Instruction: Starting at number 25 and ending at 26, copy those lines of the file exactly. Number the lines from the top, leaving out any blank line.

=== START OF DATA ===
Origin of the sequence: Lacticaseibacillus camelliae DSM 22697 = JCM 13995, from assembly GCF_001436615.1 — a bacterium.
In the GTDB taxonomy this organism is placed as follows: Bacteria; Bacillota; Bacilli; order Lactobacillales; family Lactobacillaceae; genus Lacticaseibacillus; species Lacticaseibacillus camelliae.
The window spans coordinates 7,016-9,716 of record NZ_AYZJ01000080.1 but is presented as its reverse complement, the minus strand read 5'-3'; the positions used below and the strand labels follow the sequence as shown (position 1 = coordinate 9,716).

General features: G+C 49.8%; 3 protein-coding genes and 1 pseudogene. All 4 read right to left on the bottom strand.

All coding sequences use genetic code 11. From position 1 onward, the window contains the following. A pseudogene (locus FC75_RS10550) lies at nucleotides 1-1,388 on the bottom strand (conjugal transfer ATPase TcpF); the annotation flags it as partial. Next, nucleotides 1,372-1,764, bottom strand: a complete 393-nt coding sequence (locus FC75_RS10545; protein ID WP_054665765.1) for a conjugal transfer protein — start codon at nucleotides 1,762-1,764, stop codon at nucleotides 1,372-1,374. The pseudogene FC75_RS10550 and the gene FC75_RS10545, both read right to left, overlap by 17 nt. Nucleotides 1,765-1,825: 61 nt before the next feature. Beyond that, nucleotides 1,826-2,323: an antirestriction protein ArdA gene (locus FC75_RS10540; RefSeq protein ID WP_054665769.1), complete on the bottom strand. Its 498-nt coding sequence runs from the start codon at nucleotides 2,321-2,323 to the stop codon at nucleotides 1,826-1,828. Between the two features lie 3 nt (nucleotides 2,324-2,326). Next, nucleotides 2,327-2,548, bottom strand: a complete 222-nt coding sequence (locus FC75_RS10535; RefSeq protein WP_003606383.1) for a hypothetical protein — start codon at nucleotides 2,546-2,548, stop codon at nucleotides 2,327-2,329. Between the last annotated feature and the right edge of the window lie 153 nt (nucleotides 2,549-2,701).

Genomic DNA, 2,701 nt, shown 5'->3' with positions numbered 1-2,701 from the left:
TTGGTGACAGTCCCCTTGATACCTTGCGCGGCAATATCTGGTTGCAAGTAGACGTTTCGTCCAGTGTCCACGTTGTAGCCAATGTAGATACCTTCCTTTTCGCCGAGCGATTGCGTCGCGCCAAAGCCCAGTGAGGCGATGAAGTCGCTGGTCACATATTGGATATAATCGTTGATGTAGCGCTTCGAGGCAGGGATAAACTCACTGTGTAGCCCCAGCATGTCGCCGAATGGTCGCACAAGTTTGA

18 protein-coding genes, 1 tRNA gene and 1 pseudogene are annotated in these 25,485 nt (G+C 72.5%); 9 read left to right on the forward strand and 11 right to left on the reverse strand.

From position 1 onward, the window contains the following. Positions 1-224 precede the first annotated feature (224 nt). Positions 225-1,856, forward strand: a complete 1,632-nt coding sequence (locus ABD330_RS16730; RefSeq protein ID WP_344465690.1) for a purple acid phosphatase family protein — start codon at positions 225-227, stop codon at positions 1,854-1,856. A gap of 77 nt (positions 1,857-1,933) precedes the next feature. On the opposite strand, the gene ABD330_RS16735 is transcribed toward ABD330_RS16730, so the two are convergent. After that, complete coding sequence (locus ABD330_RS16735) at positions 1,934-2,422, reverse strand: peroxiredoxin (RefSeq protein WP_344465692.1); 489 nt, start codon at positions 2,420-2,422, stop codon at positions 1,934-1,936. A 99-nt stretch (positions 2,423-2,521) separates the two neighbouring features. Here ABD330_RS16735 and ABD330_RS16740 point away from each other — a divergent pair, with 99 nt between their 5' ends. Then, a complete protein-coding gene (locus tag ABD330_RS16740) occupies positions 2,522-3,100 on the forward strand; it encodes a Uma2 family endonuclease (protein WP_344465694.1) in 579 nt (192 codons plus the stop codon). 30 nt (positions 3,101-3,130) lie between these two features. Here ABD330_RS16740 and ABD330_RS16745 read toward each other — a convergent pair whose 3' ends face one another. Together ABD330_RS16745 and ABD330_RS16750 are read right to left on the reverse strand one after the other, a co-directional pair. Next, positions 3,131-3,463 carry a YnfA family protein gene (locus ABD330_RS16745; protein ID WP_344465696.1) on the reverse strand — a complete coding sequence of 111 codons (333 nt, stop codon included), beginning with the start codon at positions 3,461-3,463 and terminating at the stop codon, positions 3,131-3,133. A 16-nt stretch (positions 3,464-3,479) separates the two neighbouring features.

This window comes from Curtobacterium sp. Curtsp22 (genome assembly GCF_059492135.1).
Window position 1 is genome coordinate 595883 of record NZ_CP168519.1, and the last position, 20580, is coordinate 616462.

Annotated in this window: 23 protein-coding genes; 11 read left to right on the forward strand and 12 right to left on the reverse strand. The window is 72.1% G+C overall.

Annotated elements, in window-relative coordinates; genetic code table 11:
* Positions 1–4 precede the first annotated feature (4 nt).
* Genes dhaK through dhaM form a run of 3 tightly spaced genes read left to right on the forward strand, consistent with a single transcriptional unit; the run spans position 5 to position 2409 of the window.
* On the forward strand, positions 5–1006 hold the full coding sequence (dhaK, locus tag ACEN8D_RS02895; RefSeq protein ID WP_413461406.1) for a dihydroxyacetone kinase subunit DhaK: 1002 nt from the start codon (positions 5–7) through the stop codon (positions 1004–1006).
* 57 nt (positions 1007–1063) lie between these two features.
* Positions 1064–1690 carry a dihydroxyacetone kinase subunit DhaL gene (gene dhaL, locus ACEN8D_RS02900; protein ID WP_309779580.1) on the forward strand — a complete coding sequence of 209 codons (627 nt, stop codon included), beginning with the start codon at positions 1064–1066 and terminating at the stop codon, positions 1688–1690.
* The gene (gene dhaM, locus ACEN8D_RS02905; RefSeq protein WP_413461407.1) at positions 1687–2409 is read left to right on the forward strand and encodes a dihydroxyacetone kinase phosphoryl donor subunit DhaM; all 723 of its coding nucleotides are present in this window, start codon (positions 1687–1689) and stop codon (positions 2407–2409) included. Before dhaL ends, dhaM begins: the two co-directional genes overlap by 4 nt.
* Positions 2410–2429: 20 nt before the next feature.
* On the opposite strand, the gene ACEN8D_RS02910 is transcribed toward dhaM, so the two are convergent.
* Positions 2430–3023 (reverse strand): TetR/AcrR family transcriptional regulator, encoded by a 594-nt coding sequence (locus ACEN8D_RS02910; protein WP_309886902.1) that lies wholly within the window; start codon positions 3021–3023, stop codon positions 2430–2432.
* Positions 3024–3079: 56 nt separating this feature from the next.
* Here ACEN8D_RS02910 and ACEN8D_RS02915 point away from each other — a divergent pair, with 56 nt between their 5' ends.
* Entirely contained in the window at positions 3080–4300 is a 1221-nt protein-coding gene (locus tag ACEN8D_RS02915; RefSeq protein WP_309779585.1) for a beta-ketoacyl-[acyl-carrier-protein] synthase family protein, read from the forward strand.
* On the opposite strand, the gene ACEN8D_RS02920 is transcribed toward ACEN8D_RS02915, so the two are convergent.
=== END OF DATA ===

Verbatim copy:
* Entirely contained in the window at positions 3080–4300 is a 1221-nt protein-coding gene (locus tag ACEN8D_RS02915; RefSeq protein WP_309779585.1) for a beta-ketoacyl-[acyl-carrier-protein] synthase family protein, read from the forward strand.
* On the opposite strand, the gene ACEN8D_RS02920 is transcribed toward ACEN8D_RS02915, so the two are convergent.